For some people, it can be hard to talk to parents about race. Especially because at a certain point things tend to get heated because they raised you but they’re very obviously wrong, so you just turn into a little teacup that gets put in the cupboard. It’s important to talk to other white people about race, and that includes your racist parents. Here’s how to do it without ending up in a stack of little cups.
If you get angry, so will they, and also you will turn into a little teacup. Don’t give them an excuse to go on the defensive and ignore everything you’re saying as they push you to the back of the cupboard.
Stay Away From Trigger Words
It’s a good idea to stay away from words your parents might find hurtful, like “racism” and “bigotry”. If you tell your parents they’re being racist, they will become angry and condescending, and then you will turn into a tiny teacup and they’ll put you away in the cupboard for awhile. So try to find a soft way to open the conversation by explaining some stats on police brutality, or the historical context of Colin Kaepernick’s actions. Centering the humanity of the people involved steers the conversation away from your parents, and their perception of being attacked, and it also takes the pressure off of you to turn into a little teacup.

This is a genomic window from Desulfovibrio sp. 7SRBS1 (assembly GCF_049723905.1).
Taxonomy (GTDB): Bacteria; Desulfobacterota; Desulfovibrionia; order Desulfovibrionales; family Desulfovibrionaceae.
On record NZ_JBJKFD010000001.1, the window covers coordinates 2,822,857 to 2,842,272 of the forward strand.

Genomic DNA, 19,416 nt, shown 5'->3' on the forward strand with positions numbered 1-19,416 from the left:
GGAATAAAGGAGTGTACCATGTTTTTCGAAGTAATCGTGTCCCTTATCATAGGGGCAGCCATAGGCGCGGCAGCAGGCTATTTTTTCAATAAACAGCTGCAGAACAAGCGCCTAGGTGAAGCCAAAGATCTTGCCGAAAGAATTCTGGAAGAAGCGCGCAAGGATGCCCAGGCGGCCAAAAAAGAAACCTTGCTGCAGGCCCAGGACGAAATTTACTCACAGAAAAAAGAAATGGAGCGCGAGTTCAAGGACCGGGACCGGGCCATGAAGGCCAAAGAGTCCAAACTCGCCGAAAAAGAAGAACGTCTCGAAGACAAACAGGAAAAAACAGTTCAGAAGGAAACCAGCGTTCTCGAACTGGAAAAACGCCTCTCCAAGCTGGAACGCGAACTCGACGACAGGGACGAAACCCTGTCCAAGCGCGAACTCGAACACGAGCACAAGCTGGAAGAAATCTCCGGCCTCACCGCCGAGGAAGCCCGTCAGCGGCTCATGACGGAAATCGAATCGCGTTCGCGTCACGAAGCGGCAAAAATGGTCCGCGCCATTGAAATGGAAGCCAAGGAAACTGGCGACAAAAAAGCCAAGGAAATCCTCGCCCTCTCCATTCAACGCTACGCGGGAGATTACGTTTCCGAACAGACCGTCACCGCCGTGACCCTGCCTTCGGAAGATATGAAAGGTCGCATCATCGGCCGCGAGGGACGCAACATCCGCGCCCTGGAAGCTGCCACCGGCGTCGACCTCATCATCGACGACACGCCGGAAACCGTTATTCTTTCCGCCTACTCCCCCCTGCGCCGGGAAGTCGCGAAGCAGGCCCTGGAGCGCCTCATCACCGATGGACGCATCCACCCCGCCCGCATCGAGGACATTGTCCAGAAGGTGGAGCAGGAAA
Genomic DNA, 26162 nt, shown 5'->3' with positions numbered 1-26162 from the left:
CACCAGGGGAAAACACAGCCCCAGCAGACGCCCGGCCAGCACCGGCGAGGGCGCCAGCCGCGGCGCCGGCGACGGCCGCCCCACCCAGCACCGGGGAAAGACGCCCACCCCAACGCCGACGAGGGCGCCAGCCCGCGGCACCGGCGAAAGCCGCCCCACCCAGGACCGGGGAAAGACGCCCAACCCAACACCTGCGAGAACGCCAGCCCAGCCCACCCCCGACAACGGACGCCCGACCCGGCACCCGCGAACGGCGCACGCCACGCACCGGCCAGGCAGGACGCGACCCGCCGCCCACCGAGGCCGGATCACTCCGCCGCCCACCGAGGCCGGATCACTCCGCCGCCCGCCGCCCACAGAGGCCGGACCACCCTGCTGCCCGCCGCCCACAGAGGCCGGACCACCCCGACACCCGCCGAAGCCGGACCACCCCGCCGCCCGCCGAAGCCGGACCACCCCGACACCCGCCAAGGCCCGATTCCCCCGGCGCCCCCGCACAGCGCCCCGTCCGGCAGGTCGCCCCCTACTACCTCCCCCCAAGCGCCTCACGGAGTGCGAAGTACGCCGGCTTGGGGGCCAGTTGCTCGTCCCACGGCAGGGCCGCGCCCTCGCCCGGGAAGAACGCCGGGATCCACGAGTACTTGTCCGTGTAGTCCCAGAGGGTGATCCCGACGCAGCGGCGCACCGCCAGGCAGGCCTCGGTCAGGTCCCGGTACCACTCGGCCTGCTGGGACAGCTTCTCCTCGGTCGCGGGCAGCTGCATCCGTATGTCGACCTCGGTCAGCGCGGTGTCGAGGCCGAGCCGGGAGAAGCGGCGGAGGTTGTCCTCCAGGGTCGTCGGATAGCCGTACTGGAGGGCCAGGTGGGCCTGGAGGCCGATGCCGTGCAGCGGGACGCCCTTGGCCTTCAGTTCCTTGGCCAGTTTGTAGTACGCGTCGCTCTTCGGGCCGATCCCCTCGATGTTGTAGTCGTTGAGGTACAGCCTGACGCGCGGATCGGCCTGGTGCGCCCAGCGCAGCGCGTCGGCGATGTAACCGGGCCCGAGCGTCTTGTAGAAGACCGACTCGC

Take Your Time
Getting your parents to understand where you’re coming from in your concerns about racism may take a lot longer than one conversation. So bow out of the conversation if you feel you’re about to turn into a little teacup that will soon be put away. You can always resume this discussion later when you’re feeling less fragile and ceramic and hidden in an old cabinet.
Validate Their Feelings
One way that will alleviate some pressure on your parents is if you acknowledge that yes, their lives haven’t been perfect, either. Their displaced frustration toward immigrant communities may be misdirected, but their financial difficulties are real. Try to lessen tensions by acknowledging their struggles so that you can continue the conversation without turning into a tiny cup that needs tidying up.
Consider Talking to Other Family Members Instead
Unfortunately, your parents might be a lost cause and at this point it may be impossible to change their worldview or their impulse to grab you by the porcelain handle and shoo you into the cupboard. Even if you are turning into a little teacup, don’t give up! There may be people you can have this conversation with without so much emotional baggage on both ends.
It’s easy to want to avoid the race discussion with your parents or to just turn into a little teacup the second race comes up, but these are hard conversations we need to be having. Take heart, and try these tactics to not turn into teaware.